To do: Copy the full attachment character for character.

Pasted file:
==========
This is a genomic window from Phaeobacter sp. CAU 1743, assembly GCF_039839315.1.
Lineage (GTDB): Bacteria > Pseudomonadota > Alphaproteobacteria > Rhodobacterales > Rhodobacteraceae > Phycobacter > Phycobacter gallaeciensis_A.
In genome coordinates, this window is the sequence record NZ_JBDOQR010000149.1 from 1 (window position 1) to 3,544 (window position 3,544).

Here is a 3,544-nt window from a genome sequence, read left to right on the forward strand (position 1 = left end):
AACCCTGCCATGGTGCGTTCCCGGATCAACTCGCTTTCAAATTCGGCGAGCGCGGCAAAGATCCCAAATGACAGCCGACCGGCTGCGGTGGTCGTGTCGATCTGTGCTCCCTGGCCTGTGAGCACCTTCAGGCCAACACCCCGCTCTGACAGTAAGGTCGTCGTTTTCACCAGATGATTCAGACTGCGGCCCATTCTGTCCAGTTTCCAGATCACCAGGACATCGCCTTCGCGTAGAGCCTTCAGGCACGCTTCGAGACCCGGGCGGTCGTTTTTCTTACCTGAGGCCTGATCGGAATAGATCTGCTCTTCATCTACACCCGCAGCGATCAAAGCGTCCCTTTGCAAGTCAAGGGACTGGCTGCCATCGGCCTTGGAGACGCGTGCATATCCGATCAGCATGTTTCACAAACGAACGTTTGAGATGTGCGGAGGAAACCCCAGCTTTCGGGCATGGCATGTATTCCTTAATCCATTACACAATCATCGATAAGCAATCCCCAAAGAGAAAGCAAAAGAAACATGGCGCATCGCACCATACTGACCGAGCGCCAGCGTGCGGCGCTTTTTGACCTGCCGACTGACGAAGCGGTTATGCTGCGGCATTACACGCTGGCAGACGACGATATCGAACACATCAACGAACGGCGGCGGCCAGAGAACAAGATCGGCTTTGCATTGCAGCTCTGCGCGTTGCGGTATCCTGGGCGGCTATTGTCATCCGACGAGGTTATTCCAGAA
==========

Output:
This is a genomic window from Phaeobacter sp. CAU 1743, assembly GCF_039839315.1.
Lineage (GTDB): Bacteria > Pseudomonadota > Alphaproteobacteria > Rhodobacterales > Rhodobacteraceae > Phycobacter > Phycobacter gallaeciensis_A.
In genome coordinates, this window is the sequence record NZ_JBDOQR010000149.1 from 1 (window position 1) to 3,544 (window position 3,544).

Here is a 3,544-nt window from a genome sequence, read left to right on the forward strand (position 1 = left end):
AACCCTGCCATGGTGCGTTCCCGGATCAACTCGCTTTCAAATTCGGCGAGCGCGGCAAAGATCCCAAATGACAGCCGACCGGCTGCGGTGGTCGTGTCGATCTGTGCTCCCTGGCCTGTGAGCACCTTCAGGCCAACACCCCGCTCTGACAGTAAGGTCGTCGTTTTCACCAGATGATTCAGACTGCGGCCCATTCTGTCCAGTTTCCAGATCACCAGGACATCGCCTTCGCGTAGAGCCTTCAGGCACGCTTCGAGACCCGGGCGGTCGTTTTTCTTACCTGAGGCCTGATCGGAATAGATCTGCTCTTCATCTACACCCGCAGCGATCAAAGCGTCCCTTTGCAAGTCAAGGGACTGGCTGCCATCGGCCTTGGAGACGCGTGCATATCCGATCAGCATGTTTCACAAACGAACGTTTGAGATGTGCGGAGGAAACCCCAGCTTTCGGGCATGGCATGTATTCCTTAATCCATTACACAATCATCGATAAGCAATCCCCAAAGAGAAAGCAAAAGAAACATGGCGCATCGCACCATACTGACCGAGCGCCAGCGTGCGGCGCTTTTTGACCTGCCGACTGACGAAGCGGTTATGCTGCGGCATTACACGCTGGCAGACGACGATATCGAACACATCAACGAACGGCGGCGGCCAGAGAACAAGATCGGCTTTGCATTGCAGCTCTGCGCGTTGCGGTATCCTGGGCGGCTATTGTCATCCGACGAGGTTATTCCAGAA